Why I’m Joining LiveSchool

I’m excited to share that I’m coming back to the ed-tech space to help schools build amazing shared cultural systems.

Aaron Briggs
5 min readJan 7, 2021

My ed-tech story

From 2011 to 2018, I had the pleasure of being a co-founding member of GoNoodle — first as the founding product manager, then later as VP of Product. On that 7-year journey, my team and I created and launched a product idea, grew a monthly audience of 14M students and 700K teachers, and engaged kids in millions of minutes of movement + learning.

GoNoodle was the outcome of an intentional career move. In 2009 it dawned on me that my career calling was in the education space. I assumed that my path was to go into the classroom as a teacher, but in doing my reseasrch on how to get there, I realized I was way more interested the technology of education than the teaching. Fast forward a few years of education and hustling: at GoNoodle I found the opportunity work closely with educators and solve real challenges in the classroom — at scale — with technology, content, and creative thinking. And after 7 years in that world, I was ready to go in new directions, to try new spaces, solve new problems, serve new audiences.

I followed GoNoodle with a two-year run outside ed-tech. I explored fintech, healthcare, product mentorship, and more — but there was a nagging absence. Over that period, I re-learned a truth about myself — I like building products, but I love building products for educators.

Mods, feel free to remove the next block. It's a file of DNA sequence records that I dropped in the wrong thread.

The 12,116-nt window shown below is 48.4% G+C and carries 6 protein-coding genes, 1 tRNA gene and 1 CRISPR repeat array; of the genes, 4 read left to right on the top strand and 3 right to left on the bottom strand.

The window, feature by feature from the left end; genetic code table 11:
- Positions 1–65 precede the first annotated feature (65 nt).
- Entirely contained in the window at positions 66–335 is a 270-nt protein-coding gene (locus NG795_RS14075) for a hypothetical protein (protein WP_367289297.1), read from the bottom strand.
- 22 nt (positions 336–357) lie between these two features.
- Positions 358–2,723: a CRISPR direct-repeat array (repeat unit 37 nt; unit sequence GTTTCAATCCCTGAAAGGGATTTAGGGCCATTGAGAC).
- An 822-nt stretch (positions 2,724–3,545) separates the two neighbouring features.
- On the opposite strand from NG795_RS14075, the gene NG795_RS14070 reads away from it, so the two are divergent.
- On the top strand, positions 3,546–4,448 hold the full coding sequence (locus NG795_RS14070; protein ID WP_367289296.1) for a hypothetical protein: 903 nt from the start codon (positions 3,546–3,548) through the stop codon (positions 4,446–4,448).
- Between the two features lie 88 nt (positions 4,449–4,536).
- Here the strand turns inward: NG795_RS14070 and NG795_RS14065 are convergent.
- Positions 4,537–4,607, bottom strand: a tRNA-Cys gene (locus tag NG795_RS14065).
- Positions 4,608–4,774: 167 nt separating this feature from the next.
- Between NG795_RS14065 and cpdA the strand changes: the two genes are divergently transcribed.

That’s why I’m excited to say I’m joining LiveSchool as Chief Product Officer in 2021. My goal: help build a world-class product team that lives to deliver exception experiences for schools. Our mission: help schools use technology to build amazing shared cultural systems.

About LiveSchool

LiveSchool helps schools build transformative school-wide cultural systems that involve everyone — teachers, students, administrators, and parents. The outcome is a clear set of expectations, and meaningful feedback loops that reinforce them. LiveSchool helps students stay motivated by making the culture tangible. It gives educators and parents data that they can use to support, encourage, recognize, and reward students for excellence. LiveSchool helps schools create a school culture that everyone believes in.

My history with LiveSchool actually started years ago: LiveSchool launched around the same time as GoNoodle, and as the only two ed-tech startups in Nashville, we stayed in touch. I regularly met Matt Rubinstein, LiveSchool’s CEO and founder, for sandwiches and brainstorming sessions about the ed-tech space. Over time, I began to see Matt’s vision for what LiveSchool could be and became a contributor to that vision as an official advisor. In that role, I had the opportunity to talk regularly with LiveSchool-powered schools and see firsthand the amazing work these schools are doing with this product.

Why school culture?